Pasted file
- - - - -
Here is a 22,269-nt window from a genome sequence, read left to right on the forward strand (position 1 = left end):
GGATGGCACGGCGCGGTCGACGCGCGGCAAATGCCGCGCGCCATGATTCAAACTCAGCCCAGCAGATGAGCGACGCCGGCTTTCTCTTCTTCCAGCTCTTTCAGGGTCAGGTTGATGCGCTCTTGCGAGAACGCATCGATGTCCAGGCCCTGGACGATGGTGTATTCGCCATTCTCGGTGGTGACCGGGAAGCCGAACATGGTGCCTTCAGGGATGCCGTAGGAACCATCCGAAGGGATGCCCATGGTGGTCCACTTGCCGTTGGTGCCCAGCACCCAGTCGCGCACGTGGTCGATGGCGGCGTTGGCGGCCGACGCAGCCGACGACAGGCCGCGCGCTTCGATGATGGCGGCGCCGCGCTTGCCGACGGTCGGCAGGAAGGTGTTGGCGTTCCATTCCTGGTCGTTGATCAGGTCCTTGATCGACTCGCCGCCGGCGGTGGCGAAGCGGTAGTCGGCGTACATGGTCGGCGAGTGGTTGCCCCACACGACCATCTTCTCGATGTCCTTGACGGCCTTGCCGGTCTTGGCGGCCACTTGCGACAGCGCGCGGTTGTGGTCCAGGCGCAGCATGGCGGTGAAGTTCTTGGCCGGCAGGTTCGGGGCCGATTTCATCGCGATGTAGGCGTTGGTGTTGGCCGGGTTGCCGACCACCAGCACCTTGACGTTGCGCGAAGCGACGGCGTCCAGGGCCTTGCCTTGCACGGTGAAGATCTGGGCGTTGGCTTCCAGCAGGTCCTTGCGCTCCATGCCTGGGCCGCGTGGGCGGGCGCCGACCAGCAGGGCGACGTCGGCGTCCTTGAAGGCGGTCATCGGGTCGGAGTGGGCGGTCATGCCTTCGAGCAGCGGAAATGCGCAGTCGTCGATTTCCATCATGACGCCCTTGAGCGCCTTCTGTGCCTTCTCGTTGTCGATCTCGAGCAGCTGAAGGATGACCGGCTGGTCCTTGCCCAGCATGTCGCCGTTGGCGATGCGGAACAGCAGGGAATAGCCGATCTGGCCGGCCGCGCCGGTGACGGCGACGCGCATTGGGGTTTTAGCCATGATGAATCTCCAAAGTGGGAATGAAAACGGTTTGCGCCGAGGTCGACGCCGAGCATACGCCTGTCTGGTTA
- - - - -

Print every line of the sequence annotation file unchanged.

Here is a 22,269-nt window from a genome sequence, read left to right on the forward strand (position 1 = left end):
GGATGGCACGGCGCGGTCGACGCGCGGCAAATGCCGCGCGCCATGATTCAAACTCAGCCCAGCAGATGAGCGACGCCGGCTTTCTCTTCTTCCAGCTCTTTCAGGGTCAGGTTGATGCGCTCTTGCGAGAACGCATCGATGTCCAGGCCCTGGACGATGGTGTATTCGCCATTCTCGGTGGTGACCGGGAAGCCGAACATGGTGCCTTCAGGGATGCCGTAGGAACCATCCGAAGGGATGCCCATGGTGGTCCACTTGCCGTTGGTGCCCAGCACCCAGTCGCGCACGTGGTCGATGGCGGCGTTGGCGGCCGACGCAGCCGACGACAGGCCGCGCGCTTCGATGATGGCGGCGCCGCGCTTGCCGACGGTCGGCAGGAAGGTGTTGGCGTTCCATTCCTGGTCGTTGATCAGGTCCTTGATCGACTCGCCGCCGGCGGTGGCGAAGCGGTAGTCGGCGTACATGGTCGGCGAGTGGTTGCCCCACACGACCATCTTCTCGATGTCCTTGACGGCCTTGCCGGTCTTGGCGGCCACTTGCGACAGCGCGCGGTTGTGGTCCAGGCGCAGCATGGCGGTGAAGTTCTTGGCCGGCAGGTTCGGGGCCGATTTCATCGCGATGTAGGCGTTGGTGTTGGCCGGGTTGCCGACCACCAGCACCTTGACGTTGCGCGAAGCGACGGCGTCCAGGGCCTTGCCTTGCACGGTGAAGATCTGGGCGTTGGCTTCCAGCAGGTCCTTGCGCTCCATGCCTGGGCCGCGTGGGCGGGCGCCGACCAGCAGGGCGACGTCGGCGTCCTTGAAGGCGGTCATCGGGTCGGAGTGGGCGGTCATGCCTTCGAGCAGCGGAAATGCGCAGTCGTCGATTTCCATCATGACGCCCTTGAGCGCCTTCTGTGCCTTCTCGTTGTCGATCTCGAGCAGCTGAAGGATGACCGGCTGGTCCTTGCCCAGCATGTCGCCGTTGGCGATGCGGAACAGCAGGGAATAGCCGATCTGGCCGGCCGCGCCGGTGACGGCGACGCGCATTGGGGTTTTAGCCATGATGAATCTCCAAAGTGGGAATGAAAACGGTTTGCGCCGAGGTCGACGCCGAGCATACGCCTGTCTGGTTA